The referee held that the security interests were invalid as to the trustees; that the security interests were preserved to the trustees for the benefit of the bankruptcy estates; that the exemptions claimed and allowed to the bankrupts apply only to the value of the goods in excess of the indebtedness due at the date of bankruptcy; that the bankrupts had thirty days to pay such indebtedness to the trustees; and that if the bankrupts fail to make such payments, the property shall be sold by the trustees with the proceeds in the amount of the indebtedness going to the bankruptcy estates and the excess to the bankrupts. The district court upheld the referee in all respects.


The Bankruptcy Act preserves the exemptions which are allowed by state law. 11 U.S.C. 24, and Cantrell v. Molz-Frick Implement Company, 10 Cir., 278 F.2d 546. Property which is exempt under state law and which is determined to be exempt by the bankruptcy court is no part of the estate in bankruptcy. 11 U.S.C. 110(a), and Lockwood v. Exchange Bank, 190 U.S. 294, 299, 23 S.Ct. 751, 47 L.Ed. 1061.

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The trustees argue that the Colorado exemption statutes exempt only the bankrupts' equity in the property. The sellers urge that those statutes exempt the property which continues to be held by the bankrupts subject to the purchase money liens. Colo.R.S.1963, 77-2-2(1)(f) exempts


'The household goods owned and used by the head of a family or owned by such head and used by his or her dependents to the extent of seven hundred fifty dollars in value, and owned and used by a single person to the extent of two hundred fifty dollars in value.'


The word 'value' as used in the foregoing is defined thus by Colo.R.S. 77-2-1(6):


'Value is the fair market value of any property less the amount of any lien or liens thereon valid as between the owner of the property and the holder or holders of any such lien or liens.'


Colo.R.S.1963 77-2-3 provides that no property is exempt from levy and sale for the purchase price thereof.


The sellers insist that an exemption statute must be read in terms of property. Heavy reliance is placed on In re Rade, D.C.Colo., 205 F.Supp. 336. In that case a credit union loaned the bankrupt part of the purchase price of an automobile and took back a mortgage which was not properly recorded. Colo.Rev.Stat. 77-2-2(1)(k) exempts motor vehicles used in a gainful occupation to the value of $300. The bankrupt claimed this exemption. The referee held that the lien of the credit union was void as to the trustee. The automobile was ordered sold with the proceeds going to the estate except for the $300 exemption which should be paid to the credit union. The question certified to the district court was the validity of the order for payment to the credit union. The court upheld the referee. The dispute there was between the mortgagee and the bankrupt. Here it is between the mortgagees and the trustees. We are not concerned with the rights of the mortgagees against the mortgagors under purchase money mortgages. The point is that 11 U.S.C. 110(e) makes the unrecorded mortgages void against the trustees. Rade does not discuss or decide the question of whether the Colorado statutory exemption on mortgaged household goods applies to the equity or to the property.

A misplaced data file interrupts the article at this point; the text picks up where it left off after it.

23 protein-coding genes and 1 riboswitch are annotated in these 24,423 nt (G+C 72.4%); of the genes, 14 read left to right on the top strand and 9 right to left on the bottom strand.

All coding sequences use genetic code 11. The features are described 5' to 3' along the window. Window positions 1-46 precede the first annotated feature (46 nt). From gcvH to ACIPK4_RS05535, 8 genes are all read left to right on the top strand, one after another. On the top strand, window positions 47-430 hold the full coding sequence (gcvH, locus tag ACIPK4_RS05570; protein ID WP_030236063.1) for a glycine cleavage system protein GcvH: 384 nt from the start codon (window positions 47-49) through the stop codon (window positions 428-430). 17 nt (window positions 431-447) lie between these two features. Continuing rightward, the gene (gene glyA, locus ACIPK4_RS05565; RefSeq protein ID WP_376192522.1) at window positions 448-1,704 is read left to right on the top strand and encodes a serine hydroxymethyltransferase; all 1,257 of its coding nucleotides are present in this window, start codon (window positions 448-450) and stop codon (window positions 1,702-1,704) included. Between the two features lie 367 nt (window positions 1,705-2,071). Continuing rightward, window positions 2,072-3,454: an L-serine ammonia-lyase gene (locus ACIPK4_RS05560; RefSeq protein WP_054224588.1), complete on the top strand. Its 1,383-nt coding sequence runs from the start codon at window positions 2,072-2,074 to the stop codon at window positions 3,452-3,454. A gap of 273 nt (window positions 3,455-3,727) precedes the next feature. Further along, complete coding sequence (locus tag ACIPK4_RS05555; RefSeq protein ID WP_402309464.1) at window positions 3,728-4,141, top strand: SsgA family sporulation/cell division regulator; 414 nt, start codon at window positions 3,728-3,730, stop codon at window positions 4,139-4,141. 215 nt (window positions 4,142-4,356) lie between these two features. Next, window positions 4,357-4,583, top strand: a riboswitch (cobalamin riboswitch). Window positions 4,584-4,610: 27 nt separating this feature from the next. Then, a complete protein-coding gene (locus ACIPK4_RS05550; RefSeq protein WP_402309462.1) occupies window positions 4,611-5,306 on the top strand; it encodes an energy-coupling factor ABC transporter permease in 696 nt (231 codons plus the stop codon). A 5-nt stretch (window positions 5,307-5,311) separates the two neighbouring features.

The sellers assert that Sears, Roebuck & Company v. Schulein, 9 Cir., 282 F.2d 267, is dispositive of the issue. There the bankrupt had purchased a refrigerator and sewing machine from Sears on an unrecorded conditional sales contract and had claimed both items as exempt. The referee allowed the exemption to the extent of the excess in value over the unpaid balance and required such balance to go to the trustee for the bankrupt estate. The court of appeals held to the contrary and said that 70(e)(2) of the Act, 11 U.S.C. 110(e)(2), does not authorize the trustee to enforce for the benefit of the estate conditional sales contracts on exempt property. 282 F.2d 267 at 271.


The Schulein case differs from the case at bar because it was concerned with an exemption under a Washington statute which did not contain the definition of value found in the Colorado statute. See Revised Code of Washington, Title 6, 6.16.020. This was pointed out by the referee who commented that the Washington statute was later amended to adopt substantially the Colorado definition of value.